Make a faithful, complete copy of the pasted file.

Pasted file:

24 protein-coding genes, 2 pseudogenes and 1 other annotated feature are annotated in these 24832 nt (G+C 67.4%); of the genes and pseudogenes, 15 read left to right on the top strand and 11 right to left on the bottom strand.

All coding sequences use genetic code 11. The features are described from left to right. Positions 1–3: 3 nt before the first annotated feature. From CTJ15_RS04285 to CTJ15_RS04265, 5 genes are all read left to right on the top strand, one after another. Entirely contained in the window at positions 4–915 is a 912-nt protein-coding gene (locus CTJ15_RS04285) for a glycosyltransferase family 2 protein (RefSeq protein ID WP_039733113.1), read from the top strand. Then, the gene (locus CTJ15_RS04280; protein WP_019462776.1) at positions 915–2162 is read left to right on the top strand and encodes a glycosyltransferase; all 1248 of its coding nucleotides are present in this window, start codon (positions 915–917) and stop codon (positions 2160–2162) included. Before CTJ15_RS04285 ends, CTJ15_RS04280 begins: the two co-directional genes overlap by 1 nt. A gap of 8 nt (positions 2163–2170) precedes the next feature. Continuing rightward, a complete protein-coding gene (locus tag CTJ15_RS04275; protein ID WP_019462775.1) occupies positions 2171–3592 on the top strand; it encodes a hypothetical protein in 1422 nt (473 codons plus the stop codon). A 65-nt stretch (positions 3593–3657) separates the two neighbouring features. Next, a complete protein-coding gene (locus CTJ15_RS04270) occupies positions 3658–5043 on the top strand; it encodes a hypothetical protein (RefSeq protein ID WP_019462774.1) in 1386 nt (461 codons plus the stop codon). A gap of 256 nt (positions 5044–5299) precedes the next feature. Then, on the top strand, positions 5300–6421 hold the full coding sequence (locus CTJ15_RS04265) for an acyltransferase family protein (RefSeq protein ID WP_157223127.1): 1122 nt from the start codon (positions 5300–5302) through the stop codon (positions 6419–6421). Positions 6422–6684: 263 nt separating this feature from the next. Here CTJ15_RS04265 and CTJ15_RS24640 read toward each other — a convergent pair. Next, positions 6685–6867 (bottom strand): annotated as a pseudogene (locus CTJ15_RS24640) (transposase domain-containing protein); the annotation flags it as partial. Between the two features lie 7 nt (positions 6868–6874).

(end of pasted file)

24 protein-coding genes, 2 pseudogenes and 1 other annotated feature are annotated in these 24832 nt (G+C 67.4%); of the genes and pseudogenes, 15 read left to right on the top strand and 11 right to left on the bottom strand.

All coding sequences use genetic code 11. The features are described from left to right. Positions 1–3: 3 nt before the first annotated feature. From CTJ15_RS04285 to CTJ15_RS04265, 5 genes are all read left to right on the top strand, one after another. Entirely contained in the window at positions 4–915 is a 912-nt protein-coding gene (locus CTJ15_RS04285) for a glycosyltransferase family 2 protein (RefSeq protein ID WP_039733113.1), read from the top strand. Then, the gene (locus CTJ15_RS04280; protein WP_019462776.1) at positions 915–2162 is read left to right on the top strand and encodes a glycosyltransferase; all 1248 of its coding nucleotides are present in this window, start codon (positions 915–917) and stop codon (positions 2160–2162) included. Before CTJ15_RS04285 ends, CTJ15_RS04280 begins: the two co-directional genes overlap by 1 nt. A gap of 8 nt (positions 2163–2170) precedes the next feature. Continuing rightward, a complete protein-coding gene (locus tag CTJ15_RS04275; protein ID WP_019462775.1) occupies positions 2171–3592 on the top strand; it encodes a hypothetical protein in 1422 nt (473 codons plus the stop codon). A 65-nt stretch (positions 3593–3657) separates the two neighbouring features. Next, a complete protein-coding gene (locus CTJ15_RS04270) occupies positions 3658–5043 on the top strand; it encodes a hypothetical protein (RefSeq protein ID WP_019462774.1) in 1386 nt (461 codons plus the stop codon). A gap of 256 nt (positions 5044–5299) precedes the next feature. Then, on the top strand, positions 5300–6421 hold the full coding sequence (locus CTJ15_RS04265) for an acyltransferase family protein (RefSeq protein ID WP_157223127.1): 1122 nt from the start codon (positions 5300–5302) through the stop codon (positions 6419–6421). Positions 6422–6684: 263 nt separating this feature from the next. Here CTJ15_RS04265 and CTJ15_RS24640 read toward each other — a convergent pair. Next, positions 6685–6867 (bottom strand): annotated as a pseudogene (locus CTJ15_RS24640) (transposase domain-containing protein); the annotation flags it as partial. Between the two features lie 7 nt (positions 6868–6874).